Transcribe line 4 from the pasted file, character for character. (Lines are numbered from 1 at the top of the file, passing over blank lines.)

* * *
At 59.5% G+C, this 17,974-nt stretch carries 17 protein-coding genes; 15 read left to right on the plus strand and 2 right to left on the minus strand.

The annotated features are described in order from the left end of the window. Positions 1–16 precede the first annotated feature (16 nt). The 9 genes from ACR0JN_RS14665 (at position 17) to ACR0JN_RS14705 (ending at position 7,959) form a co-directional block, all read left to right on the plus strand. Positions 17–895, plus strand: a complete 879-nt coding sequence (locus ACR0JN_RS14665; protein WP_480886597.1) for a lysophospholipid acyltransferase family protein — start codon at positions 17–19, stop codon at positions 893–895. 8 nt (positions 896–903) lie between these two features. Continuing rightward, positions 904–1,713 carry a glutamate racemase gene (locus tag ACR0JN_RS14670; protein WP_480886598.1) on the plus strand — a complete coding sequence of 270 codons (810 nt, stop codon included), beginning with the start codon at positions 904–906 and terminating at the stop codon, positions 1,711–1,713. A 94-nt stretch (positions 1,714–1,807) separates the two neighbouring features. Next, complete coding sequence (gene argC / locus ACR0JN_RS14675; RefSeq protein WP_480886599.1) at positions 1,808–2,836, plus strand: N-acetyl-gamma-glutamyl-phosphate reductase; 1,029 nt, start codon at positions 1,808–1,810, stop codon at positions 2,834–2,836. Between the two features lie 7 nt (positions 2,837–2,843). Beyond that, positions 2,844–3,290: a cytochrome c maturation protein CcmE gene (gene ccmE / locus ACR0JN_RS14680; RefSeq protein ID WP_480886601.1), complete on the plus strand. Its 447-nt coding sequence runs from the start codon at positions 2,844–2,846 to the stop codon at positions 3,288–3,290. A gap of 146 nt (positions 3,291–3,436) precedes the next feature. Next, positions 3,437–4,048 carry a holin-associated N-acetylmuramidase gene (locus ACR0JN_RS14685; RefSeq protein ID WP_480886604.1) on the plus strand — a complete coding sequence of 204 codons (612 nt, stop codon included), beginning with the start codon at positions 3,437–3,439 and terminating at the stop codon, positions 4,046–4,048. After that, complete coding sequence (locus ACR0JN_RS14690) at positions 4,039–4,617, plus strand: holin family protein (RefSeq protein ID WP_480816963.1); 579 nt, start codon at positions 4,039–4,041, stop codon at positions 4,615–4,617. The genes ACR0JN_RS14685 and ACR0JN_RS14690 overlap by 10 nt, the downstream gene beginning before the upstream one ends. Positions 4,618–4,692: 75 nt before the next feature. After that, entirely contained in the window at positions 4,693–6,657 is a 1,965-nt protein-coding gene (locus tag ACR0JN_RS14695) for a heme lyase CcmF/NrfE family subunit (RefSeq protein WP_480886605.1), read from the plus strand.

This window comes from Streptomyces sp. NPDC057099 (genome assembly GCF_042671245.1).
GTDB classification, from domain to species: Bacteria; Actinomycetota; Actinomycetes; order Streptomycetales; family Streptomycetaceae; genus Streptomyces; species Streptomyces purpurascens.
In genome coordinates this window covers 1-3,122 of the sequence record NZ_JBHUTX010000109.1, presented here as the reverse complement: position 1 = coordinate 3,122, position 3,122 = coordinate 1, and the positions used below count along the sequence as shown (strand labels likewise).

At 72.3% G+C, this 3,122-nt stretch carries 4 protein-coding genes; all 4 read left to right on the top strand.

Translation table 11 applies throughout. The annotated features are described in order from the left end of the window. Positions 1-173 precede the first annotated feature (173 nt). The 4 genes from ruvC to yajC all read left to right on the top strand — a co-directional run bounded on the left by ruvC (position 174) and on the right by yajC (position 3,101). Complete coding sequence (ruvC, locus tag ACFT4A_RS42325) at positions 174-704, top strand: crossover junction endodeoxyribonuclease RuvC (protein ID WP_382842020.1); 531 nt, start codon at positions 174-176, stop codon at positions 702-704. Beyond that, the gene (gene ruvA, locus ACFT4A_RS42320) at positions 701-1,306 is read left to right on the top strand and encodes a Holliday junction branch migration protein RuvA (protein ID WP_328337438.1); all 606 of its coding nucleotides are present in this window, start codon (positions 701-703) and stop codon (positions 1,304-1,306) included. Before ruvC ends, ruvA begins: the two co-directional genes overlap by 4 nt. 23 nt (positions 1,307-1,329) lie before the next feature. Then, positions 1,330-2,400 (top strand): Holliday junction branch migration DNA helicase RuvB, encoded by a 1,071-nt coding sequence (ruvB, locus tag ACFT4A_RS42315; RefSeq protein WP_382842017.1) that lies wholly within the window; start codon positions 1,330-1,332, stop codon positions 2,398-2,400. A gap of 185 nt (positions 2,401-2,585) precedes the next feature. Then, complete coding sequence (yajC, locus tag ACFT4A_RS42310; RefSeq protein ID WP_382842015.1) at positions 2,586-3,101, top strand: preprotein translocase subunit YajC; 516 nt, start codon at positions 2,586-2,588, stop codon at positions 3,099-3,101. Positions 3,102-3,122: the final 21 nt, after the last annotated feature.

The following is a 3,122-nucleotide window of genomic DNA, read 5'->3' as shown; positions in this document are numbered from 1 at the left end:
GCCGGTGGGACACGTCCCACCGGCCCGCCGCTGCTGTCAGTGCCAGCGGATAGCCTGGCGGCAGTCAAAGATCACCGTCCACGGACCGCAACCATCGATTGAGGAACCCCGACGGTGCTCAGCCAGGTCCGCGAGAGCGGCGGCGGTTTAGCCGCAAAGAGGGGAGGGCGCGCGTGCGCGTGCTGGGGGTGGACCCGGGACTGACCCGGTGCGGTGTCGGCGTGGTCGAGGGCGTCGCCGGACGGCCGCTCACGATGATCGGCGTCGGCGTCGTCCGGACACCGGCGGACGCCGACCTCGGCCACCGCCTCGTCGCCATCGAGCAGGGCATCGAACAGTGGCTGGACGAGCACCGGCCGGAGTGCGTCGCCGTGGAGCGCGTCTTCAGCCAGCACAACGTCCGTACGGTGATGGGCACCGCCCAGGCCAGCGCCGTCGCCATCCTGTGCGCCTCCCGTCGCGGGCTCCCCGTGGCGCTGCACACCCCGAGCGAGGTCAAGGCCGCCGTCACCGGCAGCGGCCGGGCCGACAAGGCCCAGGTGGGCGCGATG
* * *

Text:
GTDB classification, from domain to species: Bacteria; Actinomycetota; Actinomycetes; order Streptomycetales; family Streptomycetaceae; genus Streptomyces; species Streptomyces purpurascens.